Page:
When Police Measure What Doesn't Matter

I often say that when you can measure what you are speaking about, & express it in numbers, you know something about it; but when you cannot express it in numbers, your knowledge is of a meagre & unsatisfactory kind; it may be the beginning of knowledge, but you have scarcely, in your thoughts, advanced to the stage of science, whatever the matter may be. 
- William Thomson, 1st Baron Kelvin, 1883
Cops understand loopholes. They get frustrated when criminal defendants are "let off" on charges because of some legal loophole. Conversely, cops are experts at exploiting loopholes in Police Department policy & other authorities of compliance. 

As a brand new policeman, I asked a gray-haired veteran about his feelings towards working in an organized labor union. His unforgettable response: "It's great. The contract spells out exactly how little work I have to do!" He was among a group of older policemen who figured out how ticket and arrest "quota" statistics were tabulated, and took advantage of any weakness in the system. 

While some of these cops were lazy slugs, most of them were "good cops." Cops you wanted there if your family or your kids needed help or were the victim of a crime. Cops who were compassionate and understanding. Cops who had the gift of gab and rarely relied on physical force. Cops who solved your problems in creative, empathetic ways. Cops who made friends in the community. Cops who did not want to be "managed" via traffic ticket or arrest spreadsheets, Excel documents, colorful charts, or other meaningless statistics. 

These same veteran police officers were frustrated when accolades, promotions, and special assignments went to younger "more productive" cops (read: wrote more tickets and arrested more people) who lacked experience, common sense, decision-making, personality, and empathy.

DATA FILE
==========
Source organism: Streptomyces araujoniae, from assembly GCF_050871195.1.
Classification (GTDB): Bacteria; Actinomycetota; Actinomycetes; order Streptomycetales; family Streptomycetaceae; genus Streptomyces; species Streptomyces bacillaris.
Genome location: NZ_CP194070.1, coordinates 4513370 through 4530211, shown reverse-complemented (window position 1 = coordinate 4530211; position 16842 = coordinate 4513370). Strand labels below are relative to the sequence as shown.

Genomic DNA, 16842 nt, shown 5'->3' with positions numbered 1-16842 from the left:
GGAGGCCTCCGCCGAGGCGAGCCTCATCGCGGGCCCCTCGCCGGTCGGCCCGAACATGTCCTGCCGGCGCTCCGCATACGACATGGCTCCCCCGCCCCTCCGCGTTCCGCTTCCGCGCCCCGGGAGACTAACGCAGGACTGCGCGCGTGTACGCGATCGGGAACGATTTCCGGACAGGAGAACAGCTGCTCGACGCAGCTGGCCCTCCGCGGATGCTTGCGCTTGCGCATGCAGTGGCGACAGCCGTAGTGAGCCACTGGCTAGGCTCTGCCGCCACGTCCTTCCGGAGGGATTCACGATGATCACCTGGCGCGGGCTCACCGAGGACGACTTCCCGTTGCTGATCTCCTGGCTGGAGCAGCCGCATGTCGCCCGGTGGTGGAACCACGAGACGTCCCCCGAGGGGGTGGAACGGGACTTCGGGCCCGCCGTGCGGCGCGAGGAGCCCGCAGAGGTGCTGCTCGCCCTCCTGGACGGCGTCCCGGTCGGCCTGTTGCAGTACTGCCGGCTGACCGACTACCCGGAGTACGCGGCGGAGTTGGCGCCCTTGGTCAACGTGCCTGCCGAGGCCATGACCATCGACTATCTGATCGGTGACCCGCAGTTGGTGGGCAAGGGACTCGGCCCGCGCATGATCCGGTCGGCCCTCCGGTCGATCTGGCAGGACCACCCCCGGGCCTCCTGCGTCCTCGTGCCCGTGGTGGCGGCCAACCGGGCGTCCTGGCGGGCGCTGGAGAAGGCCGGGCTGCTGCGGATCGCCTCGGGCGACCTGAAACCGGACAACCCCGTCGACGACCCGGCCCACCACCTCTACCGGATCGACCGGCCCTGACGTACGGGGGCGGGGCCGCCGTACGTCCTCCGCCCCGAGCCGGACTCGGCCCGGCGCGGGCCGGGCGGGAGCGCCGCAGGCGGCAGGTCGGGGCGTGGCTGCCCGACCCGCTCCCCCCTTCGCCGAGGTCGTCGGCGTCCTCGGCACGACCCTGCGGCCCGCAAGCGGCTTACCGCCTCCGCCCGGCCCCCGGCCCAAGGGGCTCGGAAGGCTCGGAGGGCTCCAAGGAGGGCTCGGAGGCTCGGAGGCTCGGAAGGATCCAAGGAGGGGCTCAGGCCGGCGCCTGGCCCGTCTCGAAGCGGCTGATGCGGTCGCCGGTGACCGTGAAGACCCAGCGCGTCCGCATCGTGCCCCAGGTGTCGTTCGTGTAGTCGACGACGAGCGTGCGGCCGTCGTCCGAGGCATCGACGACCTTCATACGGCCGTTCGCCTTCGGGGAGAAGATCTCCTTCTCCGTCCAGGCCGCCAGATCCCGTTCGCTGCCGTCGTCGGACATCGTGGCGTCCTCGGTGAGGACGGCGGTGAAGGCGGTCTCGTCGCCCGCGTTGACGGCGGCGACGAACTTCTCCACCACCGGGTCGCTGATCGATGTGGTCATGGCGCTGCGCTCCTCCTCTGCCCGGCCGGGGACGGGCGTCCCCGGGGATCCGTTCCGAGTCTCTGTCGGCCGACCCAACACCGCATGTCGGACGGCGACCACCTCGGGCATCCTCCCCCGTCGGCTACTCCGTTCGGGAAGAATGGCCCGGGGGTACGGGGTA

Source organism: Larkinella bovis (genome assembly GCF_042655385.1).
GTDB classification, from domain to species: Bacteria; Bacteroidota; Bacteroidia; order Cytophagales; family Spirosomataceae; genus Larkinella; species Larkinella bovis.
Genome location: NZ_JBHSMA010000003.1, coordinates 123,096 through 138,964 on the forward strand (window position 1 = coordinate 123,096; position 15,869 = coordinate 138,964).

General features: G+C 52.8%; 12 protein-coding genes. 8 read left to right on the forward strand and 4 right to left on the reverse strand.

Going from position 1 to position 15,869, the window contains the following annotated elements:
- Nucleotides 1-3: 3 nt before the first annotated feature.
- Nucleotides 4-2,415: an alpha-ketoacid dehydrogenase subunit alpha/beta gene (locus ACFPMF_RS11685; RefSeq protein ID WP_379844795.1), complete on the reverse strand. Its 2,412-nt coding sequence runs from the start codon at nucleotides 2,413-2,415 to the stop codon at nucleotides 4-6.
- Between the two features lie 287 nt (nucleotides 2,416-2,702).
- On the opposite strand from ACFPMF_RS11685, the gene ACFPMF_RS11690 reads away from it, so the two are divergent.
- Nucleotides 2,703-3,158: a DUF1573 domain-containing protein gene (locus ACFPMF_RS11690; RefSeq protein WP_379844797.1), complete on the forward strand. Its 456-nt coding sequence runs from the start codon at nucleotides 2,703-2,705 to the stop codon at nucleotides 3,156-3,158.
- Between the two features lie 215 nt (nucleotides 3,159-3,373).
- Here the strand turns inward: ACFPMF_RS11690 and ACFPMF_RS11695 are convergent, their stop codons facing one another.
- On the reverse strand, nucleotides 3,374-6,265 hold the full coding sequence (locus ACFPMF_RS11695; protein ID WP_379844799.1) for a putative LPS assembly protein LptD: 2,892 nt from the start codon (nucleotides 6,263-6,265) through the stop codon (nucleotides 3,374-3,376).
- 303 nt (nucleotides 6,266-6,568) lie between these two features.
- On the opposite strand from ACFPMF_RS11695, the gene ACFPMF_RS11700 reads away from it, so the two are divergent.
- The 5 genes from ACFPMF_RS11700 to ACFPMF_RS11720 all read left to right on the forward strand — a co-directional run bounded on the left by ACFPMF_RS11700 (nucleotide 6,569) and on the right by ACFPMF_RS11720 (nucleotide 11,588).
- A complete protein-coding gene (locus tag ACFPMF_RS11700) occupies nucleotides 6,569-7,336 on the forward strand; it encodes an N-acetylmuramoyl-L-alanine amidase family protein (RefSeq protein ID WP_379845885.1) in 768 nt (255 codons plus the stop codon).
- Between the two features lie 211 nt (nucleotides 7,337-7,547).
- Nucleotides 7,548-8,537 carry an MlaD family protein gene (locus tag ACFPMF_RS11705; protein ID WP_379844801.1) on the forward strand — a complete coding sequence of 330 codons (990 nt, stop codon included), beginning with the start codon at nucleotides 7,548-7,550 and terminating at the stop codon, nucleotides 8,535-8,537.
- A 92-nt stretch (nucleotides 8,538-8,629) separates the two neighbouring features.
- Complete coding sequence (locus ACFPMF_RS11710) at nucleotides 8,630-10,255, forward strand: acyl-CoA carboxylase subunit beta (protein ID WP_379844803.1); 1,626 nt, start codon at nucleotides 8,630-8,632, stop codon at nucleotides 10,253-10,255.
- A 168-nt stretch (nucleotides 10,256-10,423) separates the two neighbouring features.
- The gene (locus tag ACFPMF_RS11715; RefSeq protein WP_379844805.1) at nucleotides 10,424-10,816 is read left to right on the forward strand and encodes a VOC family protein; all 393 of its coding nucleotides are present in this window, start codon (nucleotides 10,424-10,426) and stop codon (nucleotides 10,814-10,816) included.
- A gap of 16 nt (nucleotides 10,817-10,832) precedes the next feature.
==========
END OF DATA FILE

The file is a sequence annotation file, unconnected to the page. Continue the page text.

Conversely, I saw aggressive cops with pages and pages of ticket, summonses, and criminal arrest stats get passed over for promotion or assignment by cops who did not "produce" as much. And those stat-heavy cops were frustrated how their numbers didn't help advance them. 

I was reminded of some of these now-retired coworkers after reading a tweet today:

I replied with two (2) tweets of my own (hopefully with responses yet to come):

The context is that various reports show about 90% of British police "uses" of Taser less-lethal weapon do not result in putting electricity into people. The showing, pointing, sparking, or other threats of a pending deployment of Taser resolved non-compliance without firing probes into the person. That's good, right?

Does this show the restraint and professionalism of the Taser cops? What if the percentage was 93% of uses did not escalate into deployment/firing of probes? Would 96% be better? 

Because, let me tell you: I know how to inflate the number to 96%. And so does every other street cop worth a crap of critical thinking --> 

Culturally encourage the unholstering, showing, pointing, and/or threatening of Taser against uncooperative citizen as much as possible. As a supervisor. As a trainer. As a respected senior officer.